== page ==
Celebrating and Showcasing Diversity & Inclusion
SPEAKING: Joann Mitchell, Glenn Bryan, Mark Mills, Michele Leff, Winfred Sanders, Craig Carnaroli, Glenn Stieffenhofer.
Joann Mitchell: The Penn Compact 2020 has a strategic vision for moving university forward. Our work around local and global engagement trying to ensure that people have access to opportunities and whether or not we're inclusive with our community eventers and suppliers and contractors and service providers.
Glenn Bryan: Penn's Economic Inclusion Program is really been part of our overall local engagement strategy at Penn for quite some time and a how thriving university can help stimulate the surrounding community's economics.
Mark Mills: Well, I think the qualities a diverse business needs to have is they need to be passionate about what they do. They need to bring an innovation to what they do. They need to really get to know their customers. They come, they sell, they're proud of themselves, and they just knock it out of the park for Penn.
Michele Leff: When we moved our building to West Philadelphia in 2008, we probably had about 50 full time employees and we have now 85 full time employees and about 200 part-time employees. 25 more in the past couple years have all come from West Philadelphia.
Winfred Sanders: We want to make sure that we understand what the customer needs and then meet those needs on time and to exceed those expectations.
Craig Carnaroli: Penn's commitment to inclusivity really stems a lot from our interdependence with the city. The stronger and more vibrant Philadelphia is it helps us with attracting and retaining who will be the best staff and faculty, whether it be the best students.
Mark Mills: To set goals, you need metrics. We set goals every year on what our spend levels are going to be with diversity and local suppliers. With that, we have to report monthly. Here's what we're doing to try and do more to help advance that spend.
Joann Mitchell: Our economic impact on the whole is enormous. It's important to us that people of color and women and veterans and people with disabilities and the LGBT community have access to those opportunities to be able build their capacity.
Winfred Sanders: We've been able to create jobs for the area and to bring young people into the company. We started off with three people and we're now up to 40 employees in our company.
Glenn Bryan: Other institutions have come to us, university, to find out how do we do what we do, what's our recipe.
Craig Carnaroli: We're able to grow the city and I think the world is not a static place. It's dynamic and it's part of what our contribution and expectation is.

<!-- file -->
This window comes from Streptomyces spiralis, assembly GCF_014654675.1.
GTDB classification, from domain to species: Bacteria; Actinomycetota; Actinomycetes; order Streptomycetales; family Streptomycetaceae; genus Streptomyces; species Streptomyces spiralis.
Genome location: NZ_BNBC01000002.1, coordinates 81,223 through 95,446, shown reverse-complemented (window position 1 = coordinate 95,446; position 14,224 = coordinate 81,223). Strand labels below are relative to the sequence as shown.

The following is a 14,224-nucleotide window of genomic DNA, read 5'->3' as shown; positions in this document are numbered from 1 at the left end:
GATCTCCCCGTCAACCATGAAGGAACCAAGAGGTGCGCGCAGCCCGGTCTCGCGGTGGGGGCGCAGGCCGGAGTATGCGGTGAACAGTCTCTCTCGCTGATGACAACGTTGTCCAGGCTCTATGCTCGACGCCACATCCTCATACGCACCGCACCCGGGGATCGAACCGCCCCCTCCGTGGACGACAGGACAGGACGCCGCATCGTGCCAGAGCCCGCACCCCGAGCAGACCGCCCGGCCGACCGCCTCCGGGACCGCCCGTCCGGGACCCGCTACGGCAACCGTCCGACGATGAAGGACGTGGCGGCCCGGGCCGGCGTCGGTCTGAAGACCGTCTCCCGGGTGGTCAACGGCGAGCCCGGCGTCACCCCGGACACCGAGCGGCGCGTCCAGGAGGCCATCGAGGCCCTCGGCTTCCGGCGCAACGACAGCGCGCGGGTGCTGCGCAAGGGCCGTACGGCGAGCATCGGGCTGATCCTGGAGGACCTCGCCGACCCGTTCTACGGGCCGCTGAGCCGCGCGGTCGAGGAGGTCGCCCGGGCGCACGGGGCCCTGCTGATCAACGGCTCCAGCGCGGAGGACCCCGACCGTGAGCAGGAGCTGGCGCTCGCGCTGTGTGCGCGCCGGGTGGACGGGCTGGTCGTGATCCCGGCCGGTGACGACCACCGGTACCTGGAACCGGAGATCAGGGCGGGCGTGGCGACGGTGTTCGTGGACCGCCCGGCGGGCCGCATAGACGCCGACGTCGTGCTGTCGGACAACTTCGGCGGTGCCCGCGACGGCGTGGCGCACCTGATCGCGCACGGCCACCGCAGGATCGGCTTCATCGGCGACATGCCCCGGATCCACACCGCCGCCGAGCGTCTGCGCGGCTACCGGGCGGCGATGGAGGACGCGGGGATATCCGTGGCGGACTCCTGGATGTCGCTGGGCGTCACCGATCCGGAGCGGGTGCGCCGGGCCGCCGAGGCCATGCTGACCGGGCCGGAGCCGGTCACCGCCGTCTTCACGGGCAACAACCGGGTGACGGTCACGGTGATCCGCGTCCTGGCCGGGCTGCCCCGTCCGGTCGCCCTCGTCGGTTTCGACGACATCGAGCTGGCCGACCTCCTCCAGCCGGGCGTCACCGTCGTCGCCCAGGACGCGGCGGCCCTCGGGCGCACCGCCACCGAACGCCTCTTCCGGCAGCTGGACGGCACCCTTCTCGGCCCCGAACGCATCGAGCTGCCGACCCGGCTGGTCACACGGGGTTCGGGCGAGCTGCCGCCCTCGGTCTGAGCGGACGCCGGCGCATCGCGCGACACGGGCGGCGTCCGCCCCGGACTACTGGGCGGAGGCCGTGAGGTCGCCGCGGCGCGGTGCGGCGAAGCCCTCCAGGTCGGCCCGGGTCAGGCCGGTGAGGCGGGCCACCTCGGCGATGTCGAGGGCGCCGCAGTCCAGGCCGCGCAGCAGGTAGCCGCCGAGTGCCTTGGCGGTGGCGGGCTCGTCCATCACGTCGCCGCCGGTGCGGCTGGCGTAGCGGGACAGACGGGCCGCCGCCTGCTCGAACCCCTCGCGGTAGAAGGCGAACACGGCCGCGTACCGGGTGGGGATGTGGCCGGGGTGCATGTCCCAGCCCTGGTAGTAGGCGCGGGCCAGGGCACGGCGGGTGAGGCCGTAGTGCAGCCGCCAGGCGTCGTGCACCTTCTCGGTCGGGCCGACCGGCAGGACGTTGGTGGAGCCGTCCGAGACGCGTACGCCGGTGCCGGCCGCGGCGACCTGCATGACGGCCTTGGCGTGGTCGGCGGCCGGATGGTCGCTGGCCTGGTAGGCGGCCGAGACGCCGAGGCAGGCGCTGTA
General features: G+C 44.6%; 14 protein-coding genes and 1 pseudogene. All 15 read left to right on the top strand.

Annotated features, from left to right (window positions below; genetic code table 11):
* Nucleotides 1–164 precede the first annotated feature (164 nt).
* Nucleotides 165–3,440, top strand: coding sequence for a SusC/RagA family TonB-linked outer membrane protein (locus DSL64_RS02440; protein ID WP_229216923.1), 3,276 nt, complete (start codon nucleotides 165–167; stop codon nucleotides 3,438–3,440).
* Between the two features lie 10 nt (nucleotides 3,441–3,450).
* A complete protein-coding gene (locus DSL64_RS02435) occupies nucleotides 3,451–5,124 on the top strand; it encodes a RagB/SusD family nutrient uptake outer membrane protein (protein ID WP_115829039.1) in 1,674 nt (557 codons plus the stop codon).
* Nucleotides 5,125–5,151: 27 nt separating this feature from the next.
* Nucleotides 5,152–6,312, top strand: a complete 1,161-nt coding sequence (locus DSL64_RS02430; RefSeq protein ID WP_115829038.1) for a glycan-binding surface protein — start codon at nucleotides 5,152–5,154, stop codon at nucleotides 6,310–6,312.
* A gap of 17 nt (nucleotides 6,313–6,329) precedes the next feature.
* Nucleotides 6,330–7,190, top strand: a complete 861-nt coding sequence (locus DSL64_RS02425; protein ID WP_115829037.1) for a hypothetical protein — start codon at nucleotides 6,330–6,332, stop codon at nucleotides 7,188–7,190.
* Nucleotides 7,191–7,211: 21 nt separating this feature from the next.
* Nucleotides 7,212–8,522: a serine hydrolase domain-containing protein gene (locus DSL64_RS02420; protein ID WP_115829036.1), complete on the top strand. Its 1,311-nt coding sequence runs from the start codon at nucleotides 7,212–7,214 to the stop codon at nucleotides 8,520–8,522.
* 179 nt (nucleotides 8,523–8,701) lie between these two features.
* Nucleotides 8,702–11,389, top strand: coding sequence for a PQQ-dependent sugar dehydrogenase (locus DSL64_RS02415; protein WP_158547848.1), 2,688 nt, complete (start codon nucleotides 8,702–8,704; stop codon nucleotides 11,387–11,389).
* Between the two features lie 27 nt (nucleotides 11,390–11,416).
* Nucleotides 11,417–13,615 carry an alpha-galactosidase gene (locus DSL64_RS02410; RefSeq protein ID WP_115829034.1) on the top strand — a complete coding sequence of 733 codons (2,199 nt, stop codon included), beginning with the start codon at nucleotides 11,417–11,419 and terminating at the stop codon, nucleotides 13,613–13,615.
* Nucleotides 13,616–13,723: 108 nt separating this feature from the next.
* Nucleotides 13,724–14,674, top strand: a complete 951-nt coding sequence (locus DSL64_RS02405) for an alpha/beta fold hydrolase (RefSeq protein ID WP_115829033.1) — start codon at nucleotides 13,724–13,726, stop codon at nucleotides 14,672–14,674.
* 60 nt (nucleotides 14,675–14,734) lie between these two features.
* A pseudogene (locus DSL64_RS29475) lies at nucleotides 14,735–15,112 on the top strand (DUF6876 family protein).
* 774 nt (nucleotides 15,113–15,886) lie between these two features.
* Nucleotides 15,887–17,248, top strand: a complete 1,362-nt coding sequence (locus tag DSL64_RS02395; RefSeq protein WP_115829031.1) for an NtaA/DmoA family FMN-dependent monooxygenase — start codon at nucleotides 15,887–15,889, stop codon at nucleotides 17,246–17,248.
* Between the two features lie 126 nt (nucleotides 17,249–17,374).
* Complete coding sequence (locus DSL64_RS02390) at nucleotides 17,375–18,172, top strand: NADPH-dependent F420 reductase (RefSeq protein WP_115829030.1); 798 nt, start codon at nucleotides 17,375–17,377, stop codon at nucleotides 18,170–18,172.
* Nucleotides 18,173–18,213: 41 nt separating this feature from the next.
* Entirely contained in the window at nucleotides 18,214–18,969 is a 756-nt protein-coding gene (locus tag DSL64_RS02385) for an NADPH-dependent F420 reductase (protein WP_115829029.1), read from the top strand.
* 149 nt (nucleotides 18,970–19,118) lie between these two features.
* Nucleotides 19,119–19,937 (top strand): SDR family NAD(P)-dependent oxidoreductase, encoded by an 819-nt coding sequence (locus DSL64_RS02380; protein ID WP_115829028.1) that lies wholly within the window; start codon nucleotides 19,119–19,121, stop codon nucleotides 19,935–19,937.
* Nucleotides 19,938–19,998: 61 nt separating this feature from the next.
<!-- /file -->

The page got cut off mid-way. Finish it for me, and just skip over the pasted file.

Glenn Stieffenhofer: 90% of our employees come from the immediate area surrounding the University of Pennsylvania. By far the largest value to us is aligning with the university's growth and goals of inclusiveness and diverse cultural involvement.
Michele Leff: When we first came here, we were tasked with 45 events for alumni weekend, totaling over 20,000 guests and we succeeded and have continued year after year to build on those successes.
Winfred Sanders: Diversity will open the door, but it will not sustain you. You have to deliver. I think sometimes people lean on diversity. You can't lean on it. Diversity is a license to fish, but you got to go out there and do the fishing yourself.
Glenn Bryan: Penn has its own culture, so I think it's really important for the business to really learn that culture and get to know Penn.
Mark Mills: We think about identifying great suppliers, bringing great suppliers into our system that are diverse and local, but also promoting them. I find that those suppliers that really understand Penn, get to know the customers, and really develop with us, they're the ones that find the greatest success.
Winfred Sanders: Your brand should stand for something that means quality, integrity, customer satisfaction, so when they see your name or hear your name, they ought to have an image of who you are.
Craig Carnaroli: We can make the city stronger, that enables Penn to be stronger and vice versa.
Glenn Bryan: We stepped out on this economic inclusion program not because we had to do it, we did it because we felt it was the right thing to do.
Glenn Stieffenhofer: I think the best advice that I can give a company that's trying to work with Penn is to realize that you're not too small.
Michele Leff: The biggest things is passion.
Mark Mills: Being professionally persistent.
Glenn Bryan: Unique.
Joann Mitchell: Committed to excellence in everything that they do.
Glenn Stieffenhofer: Honesty and building relationships.
Winfred Sanders: Trying to mentor.
Joann Mitchell: As long as Philadelphia and West Philadelphia and our community rises, Penn rises and we benefit enormously from that.